What happened to the deadeye Clippers? Team doomed by missed shots vs. Knicks
After a fan pulled from the crowd Sunday missed every shot in a midcourt Skee-Ball promotion, another stepped onto Crypto.com Arena’s court to test his luck in a three-point-shooting contest.
As every shot missed for him, too, injured Clippers star Paul George leaned back and forth during a timeout as if trying to will the ball to go in, each misfire producing either a wince or smile.
While never leading and trailing by as many as 32 points, they missed from all distances — from a dunk, to shooting 43% in the paint and 32% from beyond the arc.
Reggie Jackson scored a season-high 36 points to power the Clippers to a 132-111 rout over the Lakers on Thursday at Crypto.com Arena.
And they missed in all manners. A three-point shot by Robert Covington circled the rim twice before spinning out. Another three by Terance Mann banked too hard off the backboard. Isaiah Hartenstein’s one-handed floater in the fourth quarter didn’t touch iron at all.
Three days after the Clippers’ dead-eye accuracy against the Lakers marked one extreme — their 63% three-point shooting their best against the Lakers since 1994 — Sunday’s revealed the other in stark contrast. The Clippers needed six minutes and 14 attempts to make their first shot of the second quarter.
But their most consequential miss wasn’t one shot but felt over the course of four minutes. With a 26-point deficit cut to just 12 entering the fourth quarter and another comeback seemingly in the offing, the Clippers didn’t score from the time 43 seconds remained in the third quarter until 8:31 was left in the fourth — a span in which the Knicks’ lead was back to a healthy 22, leading Clippers coach Tyronn Lue to insert rarely used reserves.
And just like that, against a Knicks team that has gone 2-0 against the Clippers since Jan. 17 and 2-17 against everybody else, the Clippers’ five-game winning streak was over.
“I thought we had a chance,” said Lue, who repeated over and over how much more physical the Knicks were while being outrebounded by 14 and giving up 19 second-chance points after allowing 15 offensive rebounds. “Just got to turn the page. It was a bad game for us.”
With catching Denver and the sixth seed in the West highly improbable — the Nuggets are five games ahead with 16 games to play — together with the Lakers 4½ games behind them in ninth place, the Clippers (34-32) are somewhat insulated from such a “bad game.”
Mann, who scored 11 points to finish as one of only two starters in double figures, acknowledged as much afterward, indicating the Clippers are nearly locked into either seventh or eighth, with the only difference between the two home-court advantage in a play-in game.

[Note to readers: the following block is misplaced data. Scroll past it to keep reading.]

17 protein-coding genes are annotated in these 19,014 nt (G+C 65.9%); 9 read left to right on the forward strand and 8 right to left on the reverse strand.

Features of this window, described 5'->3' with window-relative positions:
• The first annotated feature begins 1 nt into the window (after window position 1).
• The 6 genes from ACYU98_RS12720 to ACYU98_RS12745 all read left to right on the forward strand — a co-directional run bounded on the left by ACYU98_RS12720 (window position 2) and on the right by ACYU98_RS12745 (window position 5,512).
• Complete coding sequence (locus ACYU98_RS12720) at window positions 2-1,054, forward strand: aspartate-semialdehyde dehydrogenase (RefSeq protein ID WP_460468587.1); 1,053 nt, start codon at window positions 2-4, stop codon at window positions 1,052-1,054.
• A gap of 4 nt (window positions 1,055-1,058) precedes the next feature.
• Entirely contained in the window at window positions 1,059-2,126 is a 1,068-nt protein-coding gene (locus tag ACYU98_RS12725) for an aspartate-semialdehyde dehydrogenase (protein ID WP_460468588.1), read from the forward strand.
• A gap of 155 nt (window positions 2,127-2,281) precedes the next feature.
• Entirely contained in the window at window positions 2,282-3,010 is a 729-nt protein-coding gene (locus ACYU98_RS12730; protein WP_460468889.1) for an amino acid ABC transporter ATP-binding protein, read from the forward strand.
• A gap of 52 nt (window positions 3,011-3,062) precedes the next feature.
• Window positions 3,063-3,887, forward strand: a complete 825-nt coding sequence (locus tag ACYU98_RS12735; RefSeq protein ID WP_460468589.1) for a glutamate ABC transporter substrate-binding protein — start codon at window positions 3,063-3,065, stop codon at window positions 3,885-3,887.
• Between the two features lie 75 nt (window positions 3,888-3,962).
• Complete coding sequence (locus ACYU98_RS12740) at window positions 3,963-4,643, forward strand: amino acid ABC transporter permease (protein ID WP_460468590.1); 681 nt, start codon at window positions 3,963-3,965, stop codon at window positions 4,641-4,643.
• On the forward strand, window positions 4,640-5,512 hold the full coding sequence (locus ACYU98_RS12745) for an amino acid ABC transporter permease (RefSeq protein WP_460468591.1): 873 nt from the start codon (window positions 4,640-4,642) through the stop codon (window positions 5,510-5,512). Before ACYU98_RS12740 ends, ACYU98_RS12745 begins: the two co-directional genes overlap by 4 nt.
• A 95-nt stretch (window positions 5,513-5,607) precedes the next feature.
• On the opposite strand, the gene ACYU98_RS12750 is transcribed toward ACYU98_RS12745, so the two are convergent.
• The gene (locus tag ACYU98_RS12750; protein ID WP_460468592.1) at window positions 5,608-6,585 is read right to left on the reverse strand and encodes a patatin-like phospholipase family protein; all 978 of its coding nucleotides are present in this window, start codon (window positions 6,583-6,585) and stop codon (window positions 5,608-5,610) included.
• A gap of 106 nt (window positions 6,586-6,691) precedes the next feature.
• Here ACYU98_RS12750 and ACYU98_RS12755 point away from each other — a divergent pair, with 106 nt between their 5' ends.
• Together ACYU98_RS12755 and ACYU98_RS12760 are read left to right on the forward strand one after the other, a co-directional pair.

But Mann also noted the obvious, that the Clippers are far from a perfect team and that they aren’t immune from nights when physicality is as absent as their jumpers.
If anything, Sunday was a cautionary tale for Tuesday’s matchup in Golden State against a Warriors team desperate for a win after losses in eight of their last 10 games.
“I’m not going to say I’m glad this happened, but it can definitely help us in the next one,” Mann said.
Amir Coffey scored 16 points off the bench to lead the Clippers, who also got 14 points from Hartenstein. Reggie Jackson scored 10 points but missed all eight of his three-point tries, a jarring result when compared to his 36-point masterpiece only three days earlier against the Lakers.
Just as the Knicks grabbed 12 more rebounds and saw RJ Barrett score 28 points in their victory against the Clippers in January, Barrett dropped 24 points and the Knicks’ size, led by center Mitchell Robinson, caused problems again.
Before tipoff, Knicks coach Tom Thibodeau praised Lue, a former assistant of his in Boston when Lue helped the Celtics’ defensive architect study video, with molding a gritty Clippers (34-32) team.
“The only way you replace [George, Kawhi Leonard and Norman Powell] is with your togetherness, it’s your team defense,” Thibodeau said. “... Ty’s kept it together.”
After seeking professional help to emerge from a dark period in his life and career, Clippers forward Robert Covington doesn’t mind sharing his story.
Since Feb. 12, the Clippers first’ game with all three of Powell, Leonard and George on the injury report, the Clippers had owned the NBA’s stingiest defensive rating, at only 104 points per 100 possessions allowed.
But the Knicks (26-38) could not be boxed out by smaller Clippers lineups, and despite Julius Randle making only four of his 16 shots for 10 points, Immanuel Quickly scored 19 points off the bench to bolster Barrett, who scored 16 second-quarter points.
After outscoring Houston and the Lakers by a combined 37 points in the third quarters of their last two wins, the Clippers left halftime Sunday with no such juice, a 10-2 New York run pushing its lead to 26 four minutes into the quarter.
The Clippers’ third-quarter surge to trim their deficit to 12 looked familiar, their push powered by scoring nine points off of turnovers and the work of a hard-charging bench. But that energy was the exception, not the rule.
“They looked like they wanted it more,” Coffey said.
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